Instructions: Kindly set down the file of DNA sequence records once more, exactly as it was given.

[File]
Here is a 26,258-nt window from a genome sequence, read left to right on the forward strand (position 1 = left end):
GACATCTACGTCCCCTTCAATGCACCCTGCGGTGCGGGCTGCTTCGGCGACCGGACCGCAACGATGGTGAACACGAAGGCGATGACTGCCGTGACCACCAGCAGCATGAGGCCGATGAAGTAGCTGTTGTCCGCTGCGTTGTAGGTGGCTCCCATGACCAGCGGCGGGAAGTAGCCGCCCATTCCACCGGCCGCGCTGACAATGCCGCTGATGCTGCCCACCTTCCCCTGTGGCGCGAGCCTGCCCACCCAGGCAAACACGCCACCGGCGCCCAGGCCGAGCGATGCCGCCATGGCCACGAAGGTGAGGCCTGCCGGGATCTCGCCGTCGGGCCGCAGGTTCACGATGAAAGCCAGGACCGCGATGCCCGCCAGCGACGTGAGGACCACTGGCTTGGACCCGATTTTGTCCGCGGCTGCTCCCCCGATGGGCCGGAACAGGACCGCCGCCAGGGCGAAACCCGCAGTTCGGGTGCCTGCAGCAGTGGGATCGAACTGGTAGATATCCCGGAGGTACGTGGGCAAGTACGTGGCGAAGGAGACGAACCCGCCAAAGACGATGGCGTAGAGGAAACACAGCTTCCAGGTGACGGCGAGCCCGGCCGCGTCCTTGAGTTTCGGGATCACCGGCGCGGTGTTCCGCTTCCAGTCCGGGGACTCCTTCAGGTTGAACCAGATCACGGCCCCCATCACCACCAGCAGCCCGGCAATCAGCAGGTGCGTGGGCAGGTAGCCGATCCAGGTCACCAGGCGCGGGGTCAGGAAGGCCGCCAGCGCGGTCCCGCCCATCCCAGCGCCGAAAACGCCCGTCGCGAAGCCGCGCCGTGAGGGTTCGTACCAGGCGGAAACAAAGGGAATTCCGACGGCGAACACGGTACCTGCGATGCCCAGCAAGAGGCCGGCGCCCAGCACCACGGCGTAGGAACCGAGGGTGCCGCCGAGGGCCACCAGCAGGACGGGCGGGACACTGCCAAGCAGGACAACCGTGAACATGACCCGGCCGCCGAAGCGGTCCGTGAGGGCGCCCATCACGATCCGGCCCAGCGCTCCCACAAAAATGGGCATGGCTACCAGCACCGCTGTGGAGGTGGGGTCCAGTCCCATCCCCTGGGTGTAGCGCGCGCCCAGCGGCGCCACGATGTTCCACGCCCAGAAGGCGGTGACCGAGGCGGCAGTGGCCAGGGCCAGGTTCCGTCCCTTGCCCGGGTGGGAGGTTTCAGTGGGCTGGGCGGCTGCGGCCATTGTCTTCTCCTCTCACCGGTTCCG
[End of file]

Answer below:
Here is a 26,258-nt window from a genome sequence, read left to right on the forward strand (position 1 = left end):
GACATCTACGTCCCCTTCAATGCACCCTGCGGTGCGGGCTGCTTCGGCGACCGGACCGCAACGATGGTGAACACGAAGGCGATGACTGCCGTGACCACCAGCAGCATGAGGCCGATGAAGTAGCTGTTGTCCGCTGCGTTGTAGGTGGCTCCCATGACCAGCGGCGGGAAGTAGCCGCCCATTCCACCGGCCGCGCTGACAATGCCGCTGATGCTGCCCACCTTCCCCTGTGGCGCGAGCCTGCCCACCCAGGCAAACACGCCACCGGCGCCCAGGCCGAGCGATGCCGCCATGGCCACGAAGGTGAGGCCTGCCGGGATCTCGCCGTCGGGCCGCAGGTTCACGATGAAAGCCAGGACCGCGATGCCCGCCAGCGACGTGAGGACCACTGGCTTGGACCCGATTTTGTCCGCGGCTGCTCCCCCGATGGGCCGGAACAGGACCGCCGCCAGGGCGAAACCCGCAGTTCGGGTGCCTGCAGCAGTGGGATCGAACTGGTAGATATCCCGGAGGTACGTGGGCAAGTACGTGGCGAAGGAGACGAACCCGCCAAAGACGATGGCGTAGAGGAAACACAGCTTCCAGGTGACGGCGAGCCCGGCCGCGTCCTTGAGTTTCGGGATCACCGGCGCGGTGTTCCGCTTCCAGTCCGGGGACTCCTTCAGGTTGAACCAGATCACGGCCCCCATCACCACCAGCAGCCCGGCAATCAGCAGGTGCGTGGGCAGGTAGCCGATCCAGGTCACCAGGCGCGGGGTCAGGAAGGCCGCCAGCGCGGTCCCGCCCATCCCAGCGCCGAAAACGCCCGTCGCGAAGCCGCGCCGTGAGGGTTCGTACCAGGCGGAAACAAAGGGAATTCCGACGGCGAACACGGTACCTGCGATGCCCAGCAAGAGGCCGGCGCCCAGCACCACGGCGTAGGAACCGAGGGTGCCGCCGAGGGCCACCAGCAGGACGGGCGGGACACTGCCAAGCAGGACAACCGTGAACATGACCCGGCCGCCGAAGCGGTCCGTGAGGGCGCCCATCACGATCCGGCCCAGCGCTCCCACAAAAATGGGCATGGCTACCAGCACCGCTGTGGAGGTGGGGTCCAGTCCCATCCCCTGGGTGTAGCGCGCGCCCAGCGGCGCCACGATGTTCCACGCCCAGAAGGCGGTGACCGAGGCGGCAGTGGCCAGGGCCAGGTTCCGTCCCTTGCCCGGGTGGGAGGTTTCAGTGGGCTGGGCGGCTGCGGCCATTGTCTTCTCCTCTCACCGGTTCCG